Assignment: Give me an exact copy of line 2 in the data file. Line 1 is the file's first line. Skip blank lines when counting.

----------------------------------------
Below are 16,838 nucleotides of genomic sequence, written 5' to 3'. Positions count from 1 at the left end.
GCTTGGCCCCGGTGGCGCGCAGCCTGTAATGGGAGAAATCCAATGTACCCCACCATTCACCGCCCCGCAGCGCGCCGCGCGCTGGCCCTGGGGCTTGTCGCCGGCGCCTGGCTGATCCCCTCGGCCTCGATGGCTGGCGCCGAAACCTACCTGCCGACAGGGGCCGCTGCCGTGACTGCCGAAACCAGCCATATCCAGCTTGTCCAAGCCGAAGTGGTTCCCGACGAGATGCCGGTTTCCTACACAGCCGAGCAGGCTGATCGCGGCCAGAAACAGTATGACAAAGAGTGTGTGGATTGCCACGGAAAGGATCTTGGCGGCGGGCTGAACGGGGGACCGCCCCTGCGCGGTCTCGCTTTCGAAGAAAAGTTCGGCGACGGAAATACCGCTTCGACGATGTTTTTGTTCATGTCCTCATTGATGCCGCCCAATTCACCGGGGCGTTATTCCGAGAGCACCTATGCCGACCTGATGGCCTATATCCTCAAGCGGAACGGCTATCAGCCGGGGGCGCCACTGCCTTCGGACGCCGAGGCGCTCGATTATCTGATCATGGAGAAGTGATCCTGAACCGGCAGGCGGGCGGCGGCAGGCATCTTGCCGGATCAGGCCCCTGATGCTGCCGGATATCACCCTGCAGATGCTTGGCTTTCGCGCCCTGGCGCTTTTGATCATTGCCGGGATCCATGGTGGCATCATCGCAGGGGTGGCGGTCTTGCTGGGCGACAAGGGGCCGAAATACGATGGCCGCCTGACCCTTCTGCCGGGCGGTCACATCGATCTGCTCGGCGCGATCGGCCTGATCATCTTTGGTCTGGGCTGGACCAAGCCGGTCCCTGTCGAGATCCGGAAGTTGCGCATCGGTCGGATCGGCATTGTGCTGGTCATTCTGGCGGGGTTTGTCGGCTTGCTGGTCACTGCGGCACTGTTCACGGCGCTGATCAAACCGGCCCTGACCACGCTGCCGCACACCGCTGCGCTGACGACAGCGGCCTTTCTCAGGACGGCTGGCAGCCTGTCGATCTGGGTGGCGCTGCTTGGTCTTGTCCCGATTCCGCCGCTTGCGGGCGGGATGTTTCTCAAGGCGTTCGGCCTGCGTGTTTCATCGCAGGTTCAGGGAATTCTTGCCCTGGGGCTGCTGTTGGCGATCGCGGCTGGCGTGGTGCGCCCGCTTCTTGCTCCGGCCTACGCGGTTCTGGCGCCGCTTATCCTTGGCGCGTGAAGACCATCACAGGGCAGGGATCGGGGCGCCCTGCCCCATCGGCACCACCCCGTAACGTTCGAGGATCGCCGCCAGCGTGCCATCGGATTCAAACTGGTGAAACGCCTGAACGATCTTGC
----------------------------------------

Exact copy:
GCTTGGCCCCGGTGGCGCGCAGCCTGTAATGGGAGAAATCCAATGTACCCCACCATTCACCGCCCCGCAGCGCGCCGCGCGCTGGCCCTGGGGCTTGTCGCCGGCGCCTGGCTGATCCCCTCGGCCTCGATGGCTGGCGCCGAAACCTACCTGCCGACAGGGGCCGCTGCCGTGACTGCCGAAACCAGCCATATCCAGCTTGTCCAAGCCGAAGTGGTTCCCGACGAGATGCCGGTTTCCTACACAGCCGAGCAGGCTGATCGCGGCCAGAAACAGTATGACAAAGAGTGTGTGGATTGCCACGGAAAGGATCTTGGCGGCGGGCTGAACGGGGGACCGCCCCTGCGCGGTCTCGCTTTCGAAGAAAAGTTCGGCGACGGAAATACCGCTTCGACGATGTTTTTGTTCATGTCCTCATTGATGCCGCCCAATTCACCGGGGCGTTATTCCGAGAGCACCTATGCCGACCTGATGGCCTATATCCTCAAGCGGAACGGCTATCAGCCGGGGGCGCCACTGCCTTCGGACGCCGAGGCGCTCGATTATCTGATCATGGAGAAGTGATCCTGAACCGGCAGGCGGGCGGCGGCAGGCATCTTGCCGGATCAGGCCCCTGATGCTGCCGGATATCACCCTGCAGATGCTTGGCTTTCGCGCCCTGGCGCTTTTGATCATTGCCGGGATCCATGGTGGCATCATCGCAGGGGTGGCGGTCTTGCTGGGCGACAAGGGGCCGAAATACGATGGCCGCCTGACCCTTCTGCCGGGCGGTCACATCGATCTGCTCGGCGCGATCGGCCTGATCATCTTTGGTCTGGGCTGGACCAAGCCGGTCCCTGTCGAGATCCGGAAGTTGCGCATCGGTCGGATCGGCATTGTGCTGGTCATTCTGGCGGGGTTTGTCGGCTTGCTGGTCACTGCGGCACTGTTCACGGCGCTGATCAAACCGGCCCTGACCACGCTGCCGCACACCGCTGCGCTGACGACAGCGGCCTTTCTCAGGACGGCTGGCAGCCTGTCGATCTGGGTGGCGCTGCTTGGTCTTGTCCCGATTCCGCCGCTTGCGGGCGGGATGTTTCTCAAGGCGTTCGGCCTGCGTGTTTCATCGCAGGTTCAGGGAATTCTTGCCCTGGGGCTGCTGTTGGCGATCGCGGCTGGCGTGGTGCGCCCGCTTCTTGCTCCGGCCTACGCGGTTCTGGCGCCGCTTATCCTTGGCGCGTGAAGACCATCACAGGGCAGGGATCGGGGCGCCCTGCCCCATCGGCACCACCCCGTAACGTTCGAGGATCGCCGCCAGCGTGCCATCGGATTCAAACTGGTGAAACGCCTGAACGATCTTGC